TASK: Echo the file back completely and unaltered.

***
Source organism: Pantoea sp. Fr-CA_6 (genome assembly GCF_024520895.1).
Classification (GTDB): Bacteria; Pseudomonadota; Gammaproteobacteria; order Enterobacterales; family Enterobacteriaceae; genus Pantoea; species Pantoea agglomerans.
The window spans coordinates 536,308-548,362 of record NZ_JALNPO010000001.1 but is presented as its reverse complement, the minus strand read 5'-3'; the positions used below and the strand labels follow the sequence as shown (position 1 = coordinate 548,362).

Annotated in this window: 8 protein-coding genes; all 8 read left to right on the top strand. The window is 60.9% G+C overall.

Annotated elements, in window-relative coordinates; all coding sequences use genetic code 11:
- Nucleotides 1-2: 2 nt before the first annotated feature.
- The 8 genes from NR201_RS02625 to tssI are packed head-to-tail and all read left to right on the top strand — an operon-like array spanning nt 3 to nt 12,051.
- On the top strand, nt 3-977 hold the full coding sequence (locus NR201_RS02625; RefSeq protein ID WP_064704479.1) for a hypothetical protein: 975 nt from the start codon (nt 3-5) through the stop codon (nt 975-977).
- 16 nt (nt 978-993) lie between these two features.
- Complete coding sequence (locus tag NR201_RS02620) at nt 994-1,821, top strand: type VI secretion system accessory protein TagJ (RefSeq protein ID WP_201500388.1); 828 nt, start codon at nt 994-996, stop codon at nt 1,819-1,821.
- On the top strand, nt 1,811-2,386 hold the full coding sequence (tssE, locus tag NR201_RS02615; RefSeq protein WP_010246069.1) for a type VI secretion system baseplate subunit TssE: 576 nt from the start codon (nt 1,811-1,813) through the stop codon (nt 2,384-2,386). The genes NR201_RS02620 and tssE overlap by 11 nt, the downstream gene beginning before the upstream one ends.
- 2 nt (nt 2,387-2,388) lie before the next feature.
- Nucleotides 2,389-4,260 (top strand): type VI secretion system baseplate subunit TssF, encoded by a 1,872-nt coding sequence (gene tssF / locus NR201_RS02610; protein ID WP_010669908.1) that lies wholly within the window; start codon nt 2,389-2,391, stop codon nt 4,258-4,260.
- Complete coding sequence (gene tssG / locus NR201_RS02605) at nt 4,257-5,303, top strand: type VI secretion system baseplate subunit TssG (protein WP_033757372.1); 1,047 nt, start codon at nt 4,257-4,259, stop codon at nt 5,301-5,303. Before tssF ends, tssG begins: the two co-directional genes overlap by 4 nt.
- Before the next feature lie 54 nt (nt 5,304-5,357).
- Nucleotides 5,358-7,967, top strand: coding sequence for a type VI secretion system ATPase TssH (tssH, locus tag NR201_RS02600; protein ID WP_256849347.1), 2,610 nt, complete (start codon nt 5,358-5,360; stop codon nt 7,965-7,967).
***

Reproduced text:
Source organism: Pantoea sp. Fr-CA_6 (genome assembly GCF_024520895.1).
Classification (GTDB): Bacteria; Pseudomonadota; Gammaproteobacteria; order Enterobacterales; family Enterobacteriaceae; genus Pantoea; species Pantoea agglomerans.
The window spans coordinates 536,308-548,362 of record NZ_JALNPO010000001.1 but is presented as its reverse complement, the minus strand read 5'-3'; the positions used below and the strand labels follow the sequence as shown (position 1 = coordinate 548,362).

Annotated in this window: 8 protein-coding genes; all 8 read left to right on the top strand. The window is 60.9% G+C overall.

Annotated elements, in window-relative coordinates; all coding sequences use genetic code 11:
- Nucleotides 1-2: 2 nt before the first annotated feature.
- The 8 genes from NR201_RS02625 to tssI are packed head-to-tail and all read left to right on the top strand — an operon-like array spanning nt 3 to nt 12,051.
- On the top strand, nt 3-977 hold the full coding sequence (locus NR201_RS02625; RefSeq protein ID WP_064704479.1) for a hypothetical protein: 975 nt from the start codon (nt 3-5) through the stop codon (nt 975-977).
- 16 nt (nt 978-993) lie between these two features.
- Complete coding sequence (locus tag NR201_RS02620) at nt 994-1,821, top strand: type VI secretion system accessory protein TagJ (RefSeq protein ID WP_201500388.1); 828 nt, start codon at nt 994-996, stop codon at nt 1,819-1,821.
- On the top strand, nt 1,811-2,386 hold the full coding sequence (tssE, locus tag NR201_RS02615; RefSeq protein WP_010246069.1) for a type VI secretion system baseplate subunit TssE: 576 nt from the start codon (nt 1,811-1,813) through the stop codon (nt 2,384-2,386). The genes NR201_RS02620 and tssE overlap by 11 nt, the downstream gene beginning before the upstream one ends.
- 2 nt (nt 2,387-2,388) lie before the next feature.
- Nucleotides 2,389-4,260 (top strand): type VI secretion system baseplate subunit TssF, encoded by a 1,872-nt coding sequence (gene tssF / locus NR201_RS02610; protein ID WP_010669908.1) that lies wholly within the window; start codon nt 2,389-2,391, stop codon nt 4,258-4,260.
- Complete coding sequence (gene tssG / locus NR201_RS02605) at nt 4,257-5,303, top strand: type VI secretion system baseplate subunit TssG (protein WP_033757372.1); 1,047 nt, start codon at nt 4,257-4,259, stop codon at nt 5,301-5,303. Before tssF ends, tssG begins: the two co-directional genes overlap by 4 nt.
- Before the next feature lie 54 nt (nt 5,304-5,357).
- Nucleotides 5,358-7,967, top strand: coding sequence for a type VI secretion system ATPase TssH (tssH, locus tag NR201_RS02600; protein ID WP_256849347.1), 2,610 nt, complete (start codon nt 5,358-5,360; stop codon nt 7,965-7,967).